"Whether the injury is one which ordinarily does not occur in the absence of negligence is to be determined from the evidence presented in this trial by physicians and surgeons called as expert witnesses, including the evidence given by the defendant.

"The mere fact that a particular injury does not ordinarily result from a hysterectomy does not, in and of itself, prove that it was caused by negligence.

"If, and only if, you find that the plaintiff's injury was of a kind which ordinarily does not occur in the absence of negligence, you are instructed as follows:

"From the happening of the injury involved in this case, an inference may be drawn that a proximate cause of the occurrence was some negligent conduct on the part of the defendant." (Italics added.)

In the leading case of Siverson v. Weber, 57 Cal. 2d 834 [22 Cal. Rptr. 337, 372 P.2d 97], the California Supreme Court held that if the evidence merely proves that a [276 Cal. App. 2d 780] patient has suffered an unfortunate result which rarely occurs from a hysterectomy, it is not sufficient to establish negligence on the part of the operating surgeon nor does it warrant the application of the doctrine of res ipsa loquitur. The court at page 839 stated: "To permit an inference of negligence under the doctrine of res ipsa loquitur solely because an uncommon complication develops would place too great a burden upon the medical profession and might result in an undesirable limitation on the use of operations or new procedures involving an inherent risk of injury even when due care is used." If the evidence in this case had proved only that Mrs. Klinger had suffered a vaginal fistula and that vaginal fistulas rarely occur from a hysterectomy, plaintiff would not have been entitled to any instruction on the doctrine of res ipsa loquitur. fn. 2 As we have seen, the medical evidence proved that the vaginal fistula was caused by a kinking or compression of the ureter which occurred when defendant clamped the bleeding branch of the uterine artery. Moreover, as we have stated, the medical testimony was reasonably susceptible to the interpretation that such an injury rarely occurs in the absence of some negligence on the part of the operating surgeon. The trial judge therefore properly gave a conditional instruction on the doctrine of res ipsa loquitur (Gerhardt v. Fresno Medical Group, 217 Cal. App. 2d 353 [31 Cal.Rptr. 633]). But, since there was also substantial evidence that vaginal fistulas rarely occur from hysterectomies, the court gave a "mere fact" instruction to prevent the jury from finding defendant guilty of negligence solely because of the rarety of the occurrence.

The crucial question, therefore, is whether the "mere fact" instruction which the trial judge gave as a part of the res ipsa loquitur instruction, without explanation or clarification, was misleading. We conclude that it was. The trial judge told the jury that if they found that plaintiff's injury is "the kind of injury which ordinarily does not occur in the absence of negligence," they could draw an inference "that a proximate cause of the occurrence was some negligent conduct on the part of the defendant." However, in almost the same breath, the judge also told the jury that "the mere fact that a particular injury does not ordinarily result from a hysterectomy [276 Cal. App. 2d 781] does not, in and of itself, prove that it was caused by negligence." Then, he informed the jury "if and only if, you find that the plaintiff's injury was of a kind which ordinarily does not occur in the absence of negligence, you are instructed as follows. ..." Without an appropriate explanation which would have enabled the jury to properly correlate and reconcile the two instructions, it is possible that they were confused and even misled. (See Guerra v. Handlery Hotels, Inc., 53 Cal. 2d 266 [1 Cal. Rptr. 330, 347 P.2d 674].) As the court aptly stated in Getas v. Hook, 236 Cal. App. 2d 705, 713 [46 Cal. Rptr. 249], with reference to the giving of a "mere fact of the accident" instruction in conjunction with the res ipsa loquitur instruction: "... where there is evidence warranting the application of the doctrine of res ipsa loquitur but it is not applicable as a matter of law, it is recognized that where both instructions are given without an explanation, an order granting a new trial should be affirmed; ..."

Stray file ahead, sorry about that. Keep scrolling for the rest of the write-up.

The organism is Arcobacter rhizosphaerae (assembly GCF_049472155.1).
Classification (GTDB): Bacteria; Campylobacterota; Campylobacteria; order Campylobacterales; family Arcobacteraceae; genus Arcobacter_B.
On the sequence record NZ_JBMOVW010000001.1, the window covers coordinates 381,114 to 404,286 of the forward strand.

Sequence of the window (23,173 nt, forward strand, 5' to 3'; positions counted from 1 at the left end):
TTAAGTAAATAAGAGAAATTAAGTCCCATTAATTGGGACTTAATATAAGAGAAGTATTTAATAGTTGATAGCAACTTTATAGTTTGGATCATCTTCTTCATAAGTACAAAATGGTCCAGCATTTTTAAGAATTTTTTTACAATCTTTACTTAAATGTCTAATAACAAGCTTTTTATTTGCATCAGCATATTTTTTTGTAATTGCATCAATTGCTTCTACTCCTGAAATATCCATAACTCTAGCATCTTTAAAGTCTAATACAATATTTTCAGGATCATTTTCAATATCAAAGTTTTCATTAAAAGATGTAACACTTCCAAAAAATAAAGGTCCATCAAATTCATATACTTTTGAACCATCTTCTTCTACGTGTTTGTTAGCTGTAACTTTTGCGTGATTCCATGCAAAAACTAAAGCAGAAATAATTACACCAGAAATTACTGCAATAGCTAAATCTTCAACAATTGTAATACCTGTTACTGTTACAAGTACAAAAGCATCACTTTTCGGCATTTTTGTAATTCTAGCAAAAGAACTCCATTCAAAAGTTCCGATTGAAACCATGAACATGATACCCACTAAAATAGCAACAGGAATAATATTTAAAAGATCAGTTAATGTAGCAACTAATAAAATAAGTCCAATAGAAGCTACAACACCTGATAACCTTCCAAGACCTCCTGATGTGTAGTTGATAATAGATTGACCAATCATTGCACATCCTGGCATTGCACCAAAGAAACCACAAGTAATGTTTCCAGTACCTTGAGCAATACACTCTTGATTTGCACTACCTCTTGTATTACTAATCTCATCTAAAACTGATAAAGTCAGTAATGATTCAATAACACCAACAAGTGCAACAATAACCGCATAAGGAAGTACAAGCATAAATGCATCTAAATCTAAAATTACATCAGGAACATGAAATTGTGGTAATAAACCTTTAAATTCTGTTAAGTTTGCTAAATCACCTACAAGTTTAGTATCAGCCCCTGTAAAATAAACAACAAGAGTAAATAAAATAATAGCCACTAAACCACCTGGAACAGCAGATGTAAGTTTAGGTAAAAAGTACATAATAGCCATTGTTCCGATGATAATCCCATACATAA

The order is affirmed.

Stone, P. J., concurred.

FN 1. For example, Dr. Jones testified:

"Q. Then if you run into some sort of a bleeder, if it is not too severe, you can just suction it out and then clamp and ligate it, is that right?

A. Yes.

Q. And if it happens to be severe, you stop everything you are doing and get that bleeder?

A. Correct.

Q. But you exercise care when you are getting the bleeder, don't you?

A. Yes.

Q. You don't go wild with a ligature before you have even located or identified the bleeder, do you?

A. No.

Q. No. Now you indicated to Mr. Bonnington that if you can see the bleeder, you put a clamp on it?

A. Yes.

Q. And if you can't see it, you get your hand in there and fish around to find it, squeeze it off, is that right?

A. Yes. Or you use the sponges or the suction. I mentioned whatever means that you feel are best calculated to control the bleeding temporarily.

Q. So you would have, then, those three cases; if you can see it, you clamp it, if you can't see it, you either suction it out or mop it up, or you go in by hand?

A. Yes.

Q. All right. Now, the reason you would use your hand, I suppose, is because then you can feel what you are running into--

A. To some degree.

Q. And then you can tell when you do grab the bleeder, that you will have a notion that you have probably got the bleeder and, say, not the bladder?

A. Yes, that's true."

FN 2. For example, in Siverson v. Weber, supra, 57 Cal. 2d 834, 837, a fistula occurred several days after the hysterectomy and there was no evidence as to the cause. Moreover, according to the medical testimony adduced in that case, a fistula is one of the inherent risks of such an operation. Thus, the court held that the doctrine of res ipsa loquitur was inapplicable.